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Take action against unjust low wages

By Rohan Andresen ’12
The Roundup

This year’s Summit on globalization spoke about how we must be citizens of the world and how we must help those who are oppressed by big business, though doing this may conflict with political ideas.

It is important for one with strong views who may oppose the suggestions presented by the speakers of the Summit to remember that the Summit is not on globalization; it is a summit on human dignity through the lens of globalization.

The main focus of this Summit, and the ones of the past, was to realize that there are people all over the world being robbed of their dignity.

Though I do not believe in some of the monetary suggestions made by the speakers, I still believe that people need help, which is why I was a member on the Student Summit Planning Committee.

The problem we must address began when entrepreneurs with a dream started outsourcing the work of America into third world countries for cheap labor. In this way, executives were able to lower prices minimally on products and still bring in more profit.

They turned the American dream, owning a small business, into a multibillion dollar industry and in their quest for money lost all interests in dignity and respect that human beings deserve.

Then, oddly, the products began to cost more.

However, the workers were paid around the same, and the corporations grew even more.

After doing some research for the planning of the Summit and listening to what the speakers had to say, it is clear to me that a reform is necessary.

Though, to me, it is essential that we are able to give dignity back to the workers while not raising prices anymore for the consumers and hurting our own wallets, especially in this critical time.

Jim Keady urged us to send e-mails to Phil Knight, the chairman of Nike, badgering him to raise wages and make reform in third world sweatshops.

However, I do not think that this is the proper approach.

If we are to target Nike, we must speak to the people who are influential and rake in millions; those getting the endorsements.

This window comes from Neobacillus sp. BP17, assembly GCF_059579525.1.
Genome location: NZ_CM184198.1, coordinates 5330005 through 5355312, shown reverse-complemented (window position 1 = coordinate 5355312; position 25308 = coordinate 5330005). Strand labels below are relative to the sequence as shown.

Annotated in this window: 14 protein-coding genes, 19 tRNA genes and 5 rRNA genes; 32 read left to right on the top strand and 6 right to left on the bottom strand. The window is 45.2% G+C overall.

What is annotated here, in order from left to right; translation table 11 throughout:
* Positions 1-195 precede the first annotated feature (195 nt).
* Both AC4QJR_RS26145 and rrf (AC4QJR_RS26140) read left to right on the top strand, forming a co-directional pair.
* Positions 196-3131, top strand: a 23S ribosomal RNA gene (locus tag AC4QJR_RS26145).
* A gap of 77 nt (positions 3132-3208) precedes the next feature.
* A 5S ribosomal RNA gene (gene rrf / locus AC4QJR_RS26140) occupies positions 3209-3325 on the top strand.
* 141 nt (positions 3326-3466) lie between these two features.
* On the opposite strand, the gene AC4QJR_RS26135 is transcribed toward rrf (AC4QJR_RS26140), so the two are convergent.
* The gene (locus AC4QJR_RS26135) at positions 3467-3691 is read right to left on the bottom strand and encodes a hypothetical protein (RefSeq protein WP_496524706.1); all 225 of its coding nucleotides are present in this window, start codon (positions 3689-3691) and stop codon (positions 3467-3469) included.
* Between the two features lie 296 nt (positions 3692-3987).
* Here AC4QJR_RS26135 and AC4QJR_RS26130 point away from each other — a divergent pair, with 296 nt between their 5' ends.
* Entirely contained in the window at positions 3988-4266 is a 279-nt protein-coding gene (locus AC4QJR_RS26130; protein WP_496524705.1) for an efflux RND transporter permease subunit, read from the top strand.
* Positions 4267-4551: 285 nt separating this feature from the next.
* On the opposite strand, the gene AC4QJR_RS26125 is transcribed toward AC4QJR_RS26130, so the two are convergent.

For example, Michael Jordan and Tiger Woods have cumulatively made hundreds of millions from Nike sponsors alone.

Instead of making $65 million a year, Woods could make $63 million and ensure that $2 million get channeled to raise pay for those in the sweatshops.

Another reason someone of influence must take on this fight is because the workers are not in a position to fight for themselves.

If they go on strike or refuse to work they can and will be quickly replaced.

There are many unemployed people in third world countries who would rather make $1.25 a day than nothing.

Additionally, the workers have no advanced skills to protect their job, because anyone can do what they are doing.

A reform needs to be made because these workers have been stripped of their dignity.

Though, at the end of the day, what the majority of people care about is the safety and comfort of themselves and their loved ones.

The challenge is educating everyday people to urge those who can make a difference to do something.

I took a stand and I urge you to do the same.

Instead of e-mailing Phil Knight, as Keady suggested, I e-mailed Tiger Woods to urge him to donate some endorsement money to aid sweat shop workers.

To see a copy of my e-mails look at The Roundup online at

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